Child with teddy bear

How to support children’s wellbeing during the pandemic

Inner West Mums founder Anita Vitanova interviewed two clinical psychologists in a Facebook Live session for the community in September on the topic of children’s wellbeing and the Covid-19 pandemic.

Her session with Dr Simonne Cohen from Earlwood’s Nature & Nurture Child Psychology and Dr John McAloon from the UTS Family Child Behaviour Clinic touched on some of the issues children are currently facing.  As well as strategies to help parents support the young people in their lives during this challenging and uncertain time. Topics discussed ranged from concerns around screentime to how to deal with separation anxiety and how to keep kids motivated during home schooling.

Here’s a round-up of some of the insights and advice raised in this conversation.  You can watch it in full on the Inner West Mums Facebook page.

Q: How can I help a sensitive 6.5 year-old exhibiting perfectionist tendencies and negative self-talk?  

The Covid situation is exacerbating existing vulnerabilities or patterns of behaviour in children (as well as parenting patterns) according to Dr McAloon. He suggests parents and carers focus on the behaviours they want to see more of from their child, rather than what they want to see less of.

“We know if parents engage certain behaviours then it is likely those behaviours will increase,” he said.

“So if your child is really anxious, for instance, and you engage those behaviours, then we know fairly reliably that we’ll see that anxiety hang around. Whereas we know that if your child is an anxious child but sometimes is really without fear or brave or does stuff that you want to see more of in other ways, and you respond to that, you engage that and you make that the default, then the kid will engage in more of that behaviour.”

Dr Cohen spoke of the importance of looking “underneath behaviour”.

“Behaviour in kids is their way of expressing a need or a frustration,” she said. “Sounds like confidence and self-esteem are really underneath his comments.”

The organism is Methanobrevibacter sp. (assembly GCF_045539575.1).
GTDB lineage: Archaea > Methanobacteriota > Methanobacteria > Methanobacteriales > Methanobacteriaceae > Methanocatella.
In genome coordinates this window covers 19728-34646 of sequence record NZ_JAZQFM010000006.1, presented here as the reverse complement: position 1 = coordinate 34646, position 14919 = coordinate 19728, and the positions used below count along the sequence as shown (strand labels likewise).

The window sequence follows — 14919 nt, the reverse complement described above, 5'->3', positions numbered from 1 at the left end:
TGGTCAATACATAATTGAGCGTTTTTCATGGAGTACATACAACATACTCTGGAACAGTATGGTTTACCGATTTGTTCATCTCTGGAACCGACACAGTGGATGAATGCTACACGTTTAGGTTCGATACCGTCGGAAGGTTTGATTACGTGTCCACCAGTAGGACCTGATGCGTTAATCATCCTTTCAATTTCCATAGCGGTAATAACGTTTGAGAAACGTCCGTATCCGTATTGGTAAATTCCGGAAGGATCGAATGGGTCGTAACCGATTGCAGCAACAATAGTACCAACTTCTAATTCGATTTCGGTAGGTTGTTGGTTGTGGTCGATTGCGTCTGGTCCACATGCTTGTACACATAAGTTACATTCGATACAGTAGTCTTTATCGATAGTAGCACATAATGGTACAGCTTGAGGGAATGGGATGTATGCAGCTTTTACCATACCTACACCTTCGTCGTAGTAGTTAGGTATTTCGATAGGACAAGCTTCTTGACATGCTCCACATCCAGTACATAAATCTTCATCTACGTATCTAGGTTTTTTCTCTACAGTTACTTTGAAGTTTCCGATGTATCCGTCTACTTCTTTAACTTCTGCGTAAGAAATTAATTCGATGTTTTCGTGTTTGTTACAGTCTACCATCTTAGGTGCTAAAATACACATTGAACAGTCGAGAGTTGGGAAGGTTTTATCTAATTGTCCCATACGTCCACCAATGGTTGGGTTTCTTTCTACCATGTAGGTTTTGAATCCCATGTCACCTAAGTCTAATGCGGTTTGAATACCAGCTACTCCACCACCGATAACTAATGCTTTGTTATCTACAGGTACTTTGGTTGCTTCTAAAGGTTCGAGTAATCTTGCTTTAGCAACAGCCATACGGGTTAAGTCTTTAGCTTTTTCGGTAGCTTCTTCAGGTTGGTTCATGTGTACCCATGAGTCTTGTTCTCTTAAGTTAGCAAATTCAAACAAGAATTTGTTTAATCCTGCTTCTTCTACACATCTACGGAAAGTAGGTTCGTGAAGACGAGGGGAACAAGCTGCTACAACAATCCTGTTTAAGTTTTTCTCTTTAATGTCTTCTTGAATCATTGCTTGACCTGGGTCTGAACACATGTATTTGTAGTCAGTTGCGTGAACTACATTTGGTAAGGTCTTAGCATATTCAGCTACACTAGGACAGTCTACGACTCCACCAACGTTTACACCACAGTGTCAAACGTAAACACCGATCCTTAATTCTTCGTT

She suggested setting small goals to help build this confidence.

“If he is doing Lego that’s 8+, maybe look at doing Lego that’s for 5+, making it very easy so he does feel that sense of achievement. Any maybe just increasing the difficulty once he’s achieved those easy steps.”

Q: Prior to the return of school, how do I address separation anxiety that has arisen in a younger child who is having trouble being alone in certain rooms?

Dr Cohen said it’s important for parents and carers to be “a detective when it comes to anxiety”. Try to figure out what is behind the worry – is the child concerned about catching Covid-19 or about a parent getting sick?

“You’ve just got to really figure out what is driving the anxiety and then trying to collaborate with your child on figuring out ways to encourage bravery,” she said.

Dr McAloon talked about how anxiety can serve a purpose for both children and adults. Look at why it has become a functional behaviour- if the child doesn’t like being alone, talk to them about how we all have to be alone sometimes. Then make it a big deal anytime they are able to be alone, even if it’s just in a room for two minutes.

“We’re taught to tip toe out of the room when a kid is doing something you want to see more of and create a big fuss when a kid is doing something you want to see less of,” he said.

“It’s actually the other way around. If a kid is doing something you want to see more of, that’s when you throw the party. When kids are doing something you want to see less of, calm it down, start to withdraw the engagement.”

Q: How do you get a nine-year-old motivated to do school work during lockdown?  I feel bad about them being behind when school opens up.

Dr McAloon recommends building on the parent-child relationship by doing loads of activities together, including schoolwork. Parents are still really important to a 9-year-old, versus adolescence, when friends begin having a greater influence.

“The point really here is schoolwork is just one part of the puzzle, the bigger thing is the relationship you have and you can use that relationship and harness that, energise that relationship so that it’s able to cover a bunch more stuff: chores, fun stuff, watching Harry Potter popping popcorn, and doing some schoolwork and some music practice and things like that.”